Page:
Sainsbury’s Supermarkets a 130-year-old British-based grocery store is promoting their new in-store nutritional label system.
A brightly colored pie chart graphic – they call their “wheel of health traffic labeling” illustrates in green good nutrients and in red those which are less healthy.
It is designed to “help customers make informed decisions about the food they buy and eat.”
In a TV commercial they tell customers that the greener labels are healthier for you and those with more red should be eaten as a treat.
Here is what the Sainsbury’s website states…
Most of our own-label products are clearly labelled with nutrition information to help you choose healthier options. And because we are committed to health, on many of these products we have provided various logos so it’s even easier for you to take control of what you eat.
Look out for our wheel of health traffic light labelling on Sainsbury’s products instore.
It’s our new way of showing you how much fat, salt, sugar and calories our food has to help you make healthier food choices.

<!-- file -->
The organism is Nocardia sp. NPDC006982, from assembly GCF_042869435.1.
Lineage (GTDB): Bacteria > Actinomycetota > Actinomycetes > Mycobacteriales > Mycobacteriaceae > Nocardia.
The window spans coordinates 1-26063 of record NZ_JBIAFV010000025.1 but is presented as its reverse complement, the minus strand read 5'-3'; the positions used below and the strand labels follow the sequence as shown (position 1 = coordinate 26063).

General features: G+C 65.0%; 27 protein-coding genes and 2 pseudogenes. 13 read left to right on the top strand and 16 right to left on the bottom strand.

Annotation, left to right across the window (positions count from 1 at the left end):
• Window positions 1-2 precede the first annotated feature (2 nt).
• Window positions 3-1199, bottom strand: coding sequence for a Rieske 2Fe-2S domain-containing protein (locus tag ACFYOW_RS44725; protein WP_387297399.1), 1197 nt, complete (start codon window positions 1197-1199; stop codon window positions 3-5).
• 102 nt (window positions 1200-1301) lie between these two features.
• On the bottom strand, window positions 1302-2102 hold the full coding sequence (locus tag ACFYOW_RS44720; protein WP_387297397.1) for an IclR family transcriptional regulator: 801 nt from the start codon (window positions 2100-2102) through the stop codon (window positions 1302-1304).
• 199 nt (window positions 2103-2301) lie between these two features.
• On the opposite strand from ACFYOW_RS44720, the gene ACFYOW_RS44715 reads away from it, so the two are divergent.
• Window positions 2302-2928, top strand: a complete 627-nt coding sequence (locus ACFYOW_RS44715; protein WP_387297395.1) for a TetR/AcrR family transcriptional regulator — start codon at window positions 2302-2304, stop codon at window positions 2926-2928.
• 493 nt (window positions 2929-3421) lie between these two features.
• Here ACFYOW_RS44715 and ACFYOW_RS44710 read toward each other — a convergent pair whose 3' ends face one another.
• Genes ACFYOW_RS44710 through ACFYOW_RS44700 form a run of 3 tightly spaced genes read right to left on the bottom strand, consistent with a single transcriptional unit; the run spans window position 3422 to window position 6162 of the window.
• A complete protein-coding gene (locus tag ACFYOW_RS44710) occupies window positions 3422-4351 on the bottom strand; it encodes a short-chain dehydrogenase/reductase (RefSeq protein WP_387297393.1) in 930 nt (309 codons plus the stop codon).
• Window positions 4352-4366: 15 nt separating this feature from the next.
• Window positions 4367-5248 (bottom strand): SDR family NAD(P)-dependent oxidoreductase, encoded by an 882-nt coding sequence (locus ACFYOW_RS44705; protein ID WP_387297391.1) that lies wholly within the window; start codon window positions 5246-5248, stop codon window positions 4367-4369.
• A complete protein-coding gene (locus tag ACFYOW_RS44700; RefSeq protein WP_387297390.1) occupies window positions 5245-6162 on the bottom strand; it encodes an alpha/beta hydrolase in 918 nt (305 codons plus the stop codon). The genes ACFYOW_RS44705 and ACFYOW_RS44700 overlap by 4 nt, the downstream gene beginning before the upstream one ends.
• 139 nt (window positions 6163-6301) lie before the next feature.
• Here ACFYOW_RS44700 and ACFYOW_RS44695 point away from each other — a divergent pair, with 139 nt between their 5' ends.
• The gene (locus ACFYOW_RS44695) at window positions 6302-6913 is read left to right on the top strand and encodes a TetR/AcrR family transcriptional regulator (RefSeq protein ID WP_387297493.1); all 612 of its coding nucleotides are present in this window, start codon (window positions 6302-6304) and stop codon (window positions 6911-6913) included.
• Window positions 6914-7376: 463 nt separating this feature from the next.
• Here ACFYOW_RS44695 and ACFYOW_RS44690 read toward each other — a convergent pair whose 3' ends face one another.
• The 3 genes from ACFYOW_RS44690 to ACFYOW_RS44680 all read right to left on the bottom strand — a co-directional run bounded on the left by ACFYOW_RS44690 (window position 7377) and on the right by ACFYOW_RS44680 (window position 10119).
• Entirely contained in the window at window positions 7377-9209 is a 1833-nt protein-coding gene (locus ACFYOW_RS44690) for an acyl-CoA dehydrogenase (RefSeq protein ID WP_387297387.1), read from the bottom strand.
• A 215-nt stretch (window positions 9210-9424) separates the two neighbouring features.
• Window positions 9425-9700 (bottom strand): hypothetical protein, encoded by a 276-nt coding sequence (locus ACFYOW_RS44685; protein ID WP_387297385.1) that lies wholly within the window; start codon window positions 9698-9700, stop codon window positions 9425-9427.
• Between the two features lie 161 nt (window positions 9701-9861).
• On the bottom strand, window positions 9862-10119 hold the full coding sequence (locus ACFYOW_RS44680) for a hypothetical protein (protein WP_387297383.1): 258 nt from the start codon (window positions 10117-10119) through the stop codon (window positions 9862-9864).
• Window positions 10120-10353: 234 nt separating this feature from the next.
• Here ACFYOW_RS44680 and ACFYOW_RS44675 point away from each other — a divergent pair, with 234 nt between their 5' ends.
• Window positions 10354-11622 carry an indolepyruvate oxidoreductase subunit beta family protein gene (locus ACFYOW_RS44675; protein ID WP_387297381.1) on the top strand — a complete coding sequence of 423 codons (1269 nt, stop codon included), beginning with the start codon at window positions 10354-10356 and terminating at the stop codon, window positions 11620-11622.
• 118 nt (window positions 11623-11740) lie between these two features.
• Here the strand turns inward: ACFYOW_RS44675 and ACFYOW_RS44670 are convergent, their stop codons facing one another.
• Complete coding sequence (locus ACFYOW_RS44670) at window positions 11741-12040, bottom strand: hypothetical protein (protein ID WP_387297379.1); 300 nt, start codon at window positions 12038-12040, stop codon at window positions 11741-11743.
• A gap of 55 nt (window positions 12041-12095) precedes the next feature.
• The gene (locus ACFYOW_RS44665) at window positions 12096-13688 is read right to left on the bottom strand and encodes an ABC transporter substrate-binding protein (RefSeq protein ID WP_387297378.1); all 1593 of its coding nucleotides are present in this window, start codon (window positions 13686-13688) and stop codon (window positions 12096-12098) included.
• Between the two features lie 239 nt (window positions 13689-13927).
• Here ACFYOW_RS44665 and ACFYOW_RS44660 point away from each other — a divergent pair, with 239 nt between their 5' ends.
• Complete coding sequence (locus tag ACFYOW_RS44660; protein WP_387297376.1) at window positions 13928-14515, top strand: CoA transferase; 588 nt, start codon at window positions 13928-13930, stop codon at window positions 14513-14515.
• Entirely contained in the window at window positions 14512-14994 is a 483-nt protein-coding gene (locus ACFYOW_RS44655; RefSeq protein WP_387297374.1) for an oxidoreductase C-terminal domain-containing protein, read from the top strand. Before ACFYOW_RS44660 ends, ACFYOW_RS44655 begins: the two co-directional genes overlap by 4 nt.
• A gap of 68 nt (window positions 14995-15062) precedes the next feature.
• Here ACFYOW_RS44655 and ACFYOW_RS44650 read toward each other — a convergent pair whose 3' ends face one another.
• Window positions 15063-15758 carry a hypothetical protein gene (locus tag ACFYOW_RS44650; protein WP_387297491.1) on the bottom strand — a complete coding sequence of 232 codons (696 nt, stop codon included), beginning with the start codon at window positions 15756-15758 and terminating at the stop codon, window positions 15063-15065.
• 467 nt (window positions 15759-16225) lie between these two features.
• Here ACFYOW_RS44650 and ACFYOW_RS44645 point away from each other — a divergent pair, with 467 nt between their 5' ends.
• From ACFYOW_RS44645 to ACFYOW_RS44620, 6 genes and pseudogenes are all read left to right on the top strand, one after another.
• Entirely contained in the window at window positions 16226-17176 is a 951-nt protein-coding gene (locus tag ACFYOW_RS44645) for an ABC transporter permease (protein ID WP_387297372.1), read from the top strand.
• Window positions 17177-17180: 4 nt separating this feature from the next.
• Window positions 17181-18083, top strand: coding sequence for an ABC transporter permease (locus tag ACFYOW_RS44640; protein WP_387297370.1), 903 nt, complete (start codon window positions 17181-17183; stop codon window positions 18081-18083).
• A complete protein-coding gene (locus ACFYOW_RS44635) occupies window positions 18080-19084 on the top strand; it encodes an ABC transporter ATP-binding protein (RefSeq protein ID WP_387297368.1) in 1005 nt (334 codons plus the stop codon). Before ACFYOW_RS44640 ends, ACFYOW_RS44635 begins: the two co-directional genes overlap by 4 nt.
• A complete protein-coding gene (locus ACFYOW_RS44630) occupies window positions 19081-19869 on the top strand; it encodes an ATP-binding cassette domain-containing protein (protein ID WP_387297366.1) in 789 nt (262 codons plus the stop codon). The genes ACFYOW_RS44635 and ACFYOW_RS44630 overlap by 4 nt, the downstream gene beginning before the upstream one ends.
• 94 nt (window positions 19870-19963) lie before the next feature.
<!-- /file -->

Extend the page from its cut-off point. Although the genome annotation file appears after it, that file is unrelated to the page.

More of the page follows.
It is easy to understand and to see how these amounts count towards guideline daily targets, which makes taking control easy.
As an American living in Amsterdam, I had never heard of Sainsbury’s. I’m impressed with the way they present themselves on their website… Including…
- Getting better every day
- Great service drives sales
- Individual responsibility – team delivery
- Keep it simple
- Respect for the individual
- Treat every pound as your own
Sainsbury’s states they are…
…a leading UK food retailer with interests in financial services.
Sainsbury’s stands for great products at fair prices and our objective is simple; to serve customers well.
They have a progressive stance on high-quality products, supporting local farmers and producers, organic food, genetically modified (GM) products, and environmental responsibility.
The supermarkets were established in 1869. They offer around 30k products, with around 1/2 of those store brand and/or produce. They serve over 16 million customers a week and have around 769 locations which include 30 gas (petrol) stations and employ around 153,000 colleagues. Their locations offer more than groceries… also banking and insurance services, household and personal items, and clothing and homewares.